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Foot Care for the Ultra Crowd

Posted by Stephen Regenold on Jul 18, 2007 8:20:00 AM

In endurance sports like adventure racing and ultra

running, keeping my feet happy and healthy for hours or days on the go has

always been difficult. Lord knows I've learned the hard way: During Primal

Quest, a 10-day adventure race in Utah last year, the freak combination of

shoe-invading desert silt, 110-degree heat, and 40+ miles of trekking set off a

reaction that dug deep 50-cent-piece-size blisters into the back of my heels.

This took place on the first day of the race. I was then forced to trek,

paddle, climb and bike for 9 days with raw, electrifyingly-painful feet,

utilizing medical tents for aid when available, pain relieving drugs, duct

tape, super glue, and sheer will to keep on.



(See my story on the race here:





Since that race, I take foot care -- and foot/shoe/sock

preparation -- quite seriously for any event. A case in point was this past

weekend, when I competed on a two-person team in an 8-hour adventure race in

central Minnesota, the annual MNOC Adventure Race. The race course would be

venturing through deep woods and swamps. We'd wade and swim through rivers.

We'd trail run and paddle a kayak. Bushwhacking was to be a large part of the

ordeal as well.





As such, my footwear situation needed to be unique.

Regular trail runners and synthetic socks would not cut it.




To prepare my feet, I started at home, trimming my

toenails back. This is important to lessen the chance of contact with a nail pounding

on the front of your shoe. Toenails may also rub neighboring toes, which can

cause blisters.





Next, at the race, I applied Hydropel, a gooey salve made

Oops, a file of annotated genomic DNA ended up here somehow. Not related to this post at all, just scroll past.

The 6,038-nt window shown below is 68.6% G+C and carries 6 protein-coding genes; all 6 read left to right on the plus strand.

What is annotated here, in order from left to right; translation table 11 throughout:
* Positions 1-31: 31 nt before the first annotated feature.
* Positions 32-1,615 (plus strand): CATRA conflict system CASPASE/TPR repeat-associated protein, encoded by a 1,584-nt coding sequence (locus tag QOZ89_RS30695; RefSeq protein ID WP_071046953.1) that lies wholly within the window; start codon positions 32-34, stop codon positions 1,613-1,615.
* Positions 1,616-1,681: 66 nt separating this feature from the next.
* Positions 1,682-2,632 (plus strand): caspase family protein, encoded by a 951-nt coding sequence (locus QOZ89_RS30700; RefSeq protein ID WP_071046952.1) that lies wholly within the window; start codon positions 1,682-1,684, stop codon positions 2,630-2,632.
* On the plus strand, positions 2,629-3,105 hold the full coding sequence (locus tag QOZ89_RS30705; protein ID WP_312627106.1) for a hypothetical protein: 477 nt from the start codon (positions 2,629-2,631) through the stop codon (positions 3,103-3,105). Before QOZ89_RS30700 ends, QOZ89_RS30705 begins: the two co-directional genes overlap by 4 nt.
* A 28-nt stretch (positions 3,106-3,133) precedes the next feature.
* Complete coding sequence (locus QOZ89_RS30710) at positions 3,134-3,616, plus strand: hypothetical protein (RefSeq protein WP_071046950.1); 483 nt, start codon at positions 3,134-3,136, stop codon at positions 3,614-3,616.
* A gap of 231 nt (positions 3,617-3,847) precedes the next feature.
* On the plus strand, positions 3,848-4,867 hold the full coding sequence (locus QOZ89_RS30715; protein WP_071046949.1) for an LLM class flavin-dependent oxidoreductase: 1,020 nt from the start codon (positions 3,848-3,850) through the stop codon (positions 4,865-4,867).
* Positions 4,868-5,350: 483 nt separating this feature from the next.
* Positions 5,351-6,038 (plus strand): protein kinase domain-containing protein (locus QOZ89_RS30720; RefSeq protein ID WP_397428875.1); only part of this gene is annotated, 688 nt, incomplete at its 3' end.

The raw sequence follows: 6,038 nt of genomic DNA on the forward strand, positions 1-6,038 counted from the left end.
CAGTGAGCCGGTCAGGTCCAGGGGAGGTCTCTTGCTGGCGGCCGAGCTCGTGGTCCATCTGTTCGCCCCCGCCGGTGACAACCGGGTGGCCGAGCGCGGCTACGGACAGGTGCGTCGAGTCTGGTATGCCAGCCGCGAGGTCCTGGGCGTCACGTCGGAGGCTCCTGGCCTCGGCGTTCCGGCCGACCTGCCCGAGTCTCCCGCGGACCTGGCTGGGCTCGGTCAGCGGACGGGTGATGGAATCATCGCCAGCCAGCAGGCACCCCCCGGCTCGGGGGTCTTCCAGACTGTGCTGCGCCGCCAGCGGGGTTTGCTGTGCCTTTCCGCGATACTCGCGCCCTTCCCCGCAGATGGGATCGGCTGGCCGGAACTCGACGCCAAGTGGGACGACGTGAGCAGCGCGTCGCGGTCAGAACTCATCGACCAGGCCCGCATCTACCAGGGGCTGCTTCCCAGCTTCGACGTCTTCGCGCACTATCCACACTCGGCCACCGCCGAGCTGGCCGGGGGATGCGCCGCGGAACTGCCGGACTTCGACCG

by Genesis Pharmaceutical Inc. that does a good job eliminating friction both

between your foot and the sock as well as the skin-on-skin rub between toes. It

repels water, an important trait for events like this. The product comes in

small, 2-ounce squeeze bottles, which cost about $13 each. It's not cheap, but

used somewhat conservatively the bottle should last you for five to 10






(See my full Hydropel review from The Gear Junkie here:





Step No. 2 was socks, and for this I employed Inov-8's

( new Debrisoc, which are essentially merino wool sport

socks with a built-in flap that folds over the shoe's opening to create a

gaiter. These all-in-one innovations, which cost about $22, seal off your foot

from sticks, rocks and mud. A small hook in front stretches the flap over the

laces. Elastic bands loop underneath to keep it on tight.




The Debrisoc is a cool invention. It fits nice and solid,

and the all-purpose miracle material of merino wool is hard to beat in any

season, as it breathes, insulates, cool, wicks, and then dries somewhat






As promised, the Debrisoc kept all debris at bay during

the race. I never once had to dump out my shoes, despite wading in mud,

swimming, running through swamps, and bushwhacking a couple miles through thick

woods, jumping logs, tangling in raspberry vines, and sometimes practically

swimming through bush as thick as it comes.





(See my full Debrisoc review from The Gear Junkie here:





For shoes, I also went with Inov-8, employing the

company's RocLite 285s. These aren't trail runners. They aren't shoes you'd

wear for a jog on the street, either. U.K.-based Inov-8 Ltd. makes shoes for

the oddball sport of mountain running. I love their minimalist design for

orienteering and shorter races like this 8-hour event in central Minnesota.




The RocLite 285s have a low-profile midsole, which

essentially means there is very little cushioning underfoot, and its upper is a

thin synthetic mesh. They drain water well once submerged, they fit my feet

perfectly, and they are fast and light little buggers.





Final note: For ultra events I recommend sizing up at

least a 1/2-size increment from your normal shoe. During long events, when

you're on the go for hours and hours, your feet will swell. The extra area

inside the shoe is mandatory for keeping things happy and healthy down there in

the land of blisters and chafe.



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